Herein, we designed a facile route to synthesize the TMDs QDs through femtosecond laser ablation combined with sonication-assisted liquid exfoliation. Using this method, bulk TMDs were first tailored into small nanoparticles using femtosecond laser ablation and then exfoliated into few-layered QDs by ultrasonic processing in liquid. The optical properties and chemical structures were characterized using a transmission electron microscope (TEM), atomic force microscope (AFM), UV-Vis absorption spectroscopy, photoluminescence (PL), X-ray photoelectron spectroscopy (XPS), Fourier transform infrared (FTIR) spectroscopy, and Raman spectroscopy. Meanwhile, the carrier dynamics of the TMDs QDs were investigated using picosecond time-resolved spectroscopy, which showed that the abundance of surface functional groups lead to the TMDs QDs PL. The TMDs QDs fabricated by femtosecond laser ablation exhibited good dispersibility, high purity, bright fluorescence, and low toxicity. In brief, our method is a good candidate for the fabrication of high-quality TMDs QDs as well as boron nitride quantum dots (BNQDs).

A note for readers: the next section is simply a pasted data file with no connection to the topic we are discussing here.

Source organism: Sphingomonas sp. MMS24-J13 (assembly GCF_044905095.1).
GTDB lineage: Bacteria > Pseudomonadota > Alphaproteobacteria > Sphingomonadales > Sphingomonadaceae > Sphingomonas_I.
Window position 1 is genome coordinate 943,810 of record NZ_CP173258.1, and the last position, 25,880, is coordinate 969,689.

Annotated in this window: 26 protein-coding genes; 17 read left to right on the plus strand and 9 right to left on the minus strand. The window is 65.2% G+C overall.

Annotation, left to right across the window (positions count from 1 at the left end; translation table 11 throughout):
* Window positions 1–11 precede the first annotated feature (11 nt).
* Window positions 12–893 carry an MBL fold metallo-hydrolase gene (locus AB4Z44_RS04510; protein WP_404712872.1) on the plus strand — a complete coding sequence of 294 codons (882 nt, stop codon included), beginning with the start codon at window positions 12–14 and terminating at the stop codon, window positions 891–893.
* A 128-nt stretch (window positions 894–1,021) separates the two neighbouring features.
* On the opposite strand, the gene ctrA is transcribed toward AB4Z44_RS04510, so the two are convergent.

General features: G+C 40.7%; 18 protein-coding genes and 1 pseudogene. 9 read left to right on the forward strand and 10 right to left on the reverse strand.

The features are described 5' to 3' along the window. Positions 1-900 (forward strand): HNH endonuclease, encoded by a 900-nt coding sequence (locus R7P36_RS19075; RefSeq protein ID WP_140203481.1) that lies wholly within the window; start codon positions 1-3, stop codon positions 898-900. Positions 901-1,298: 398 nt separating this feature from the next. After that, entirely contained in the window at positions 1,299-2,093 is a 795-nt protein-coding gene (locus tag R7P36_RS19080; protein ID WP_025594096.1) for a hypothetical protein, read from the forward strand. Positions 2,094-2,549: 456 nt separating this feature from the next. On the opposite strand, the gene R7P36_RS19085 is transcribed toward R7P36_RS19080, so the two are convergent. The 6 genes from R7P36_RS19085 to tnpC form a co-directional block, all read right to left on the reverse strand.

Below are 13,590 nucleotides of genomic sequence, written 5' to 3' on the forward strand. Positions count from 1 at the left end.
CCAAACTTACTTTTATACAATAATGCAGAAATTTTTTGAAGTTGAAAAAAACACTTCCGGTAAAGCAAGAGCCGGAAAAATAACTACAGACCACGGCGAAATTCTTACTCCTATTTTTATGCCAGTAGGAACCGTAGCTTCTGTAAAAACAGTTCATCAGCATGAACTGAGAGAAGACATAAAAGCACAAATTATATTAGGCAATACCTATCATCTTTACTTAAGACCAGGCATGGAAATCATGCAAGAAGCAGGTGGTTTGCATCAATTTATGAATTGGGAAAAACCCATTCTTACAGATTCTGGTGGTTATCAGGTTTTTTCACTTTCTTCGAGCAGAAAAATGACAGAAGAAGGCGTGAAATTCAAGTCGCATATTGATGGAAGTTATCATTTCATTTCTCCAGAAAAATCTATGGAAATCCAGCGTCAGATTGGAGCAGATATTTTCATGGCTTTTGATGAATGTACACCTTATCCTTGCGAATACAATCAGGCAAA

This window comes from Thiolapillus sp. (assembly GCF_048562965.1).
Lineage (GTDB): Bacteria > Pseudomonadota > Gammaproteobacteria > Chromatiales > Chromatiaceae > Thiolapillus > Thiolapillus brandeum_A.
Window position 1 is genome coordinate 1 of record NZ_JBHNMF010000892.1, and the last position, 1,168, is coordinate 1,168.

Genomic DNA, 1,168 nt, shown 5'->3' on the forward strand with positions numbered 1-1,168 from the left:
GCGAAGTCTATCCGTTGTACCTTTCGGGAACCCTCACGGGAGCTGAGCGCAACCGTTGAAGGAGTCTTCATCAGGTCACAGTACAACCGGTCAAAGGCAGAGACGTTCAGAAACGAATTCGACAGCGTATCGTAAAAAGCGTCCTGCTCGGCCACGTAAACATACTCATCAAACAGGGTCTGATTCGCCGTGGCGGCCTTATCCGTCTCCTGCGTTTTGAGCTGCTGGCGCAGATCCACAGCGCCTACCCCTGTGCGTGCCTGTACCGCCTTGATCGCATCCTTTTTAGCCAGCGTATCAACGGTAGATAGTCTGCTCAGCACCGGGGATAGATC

Results and Discussion

The TMDs QDs were prepared by femtosecond laser ablation combined with sonication-assisted liquid exfoliation of bulk TMDs in NMP, a schematic diagram of the process is shown in Fig. 1, where M represents Mo and W elements. There are two critical steps during the process. First, large bulk MoS2 and WS2 powders were cut into small multilayer MoS2 and WS2 nanoparticles by femtosecond laser ablation. Second, the produced multilayer MoS2 and WS2 nanoparticles were exfoliated into QDs through an ultrasonic exfoliation process. When the two steps were completed, faint yellow solutions containing MoS2 and WS2 QDs were obtained. Here, NMP was selected as the solvent because its surface energy matched the van der Waals forces of the MoS2 and WS2 layers16,31, which benefits the exfoliation of the MoS2 and WS2 nanoparticles from the multilayer to the monolayer.

Figure 1
figure1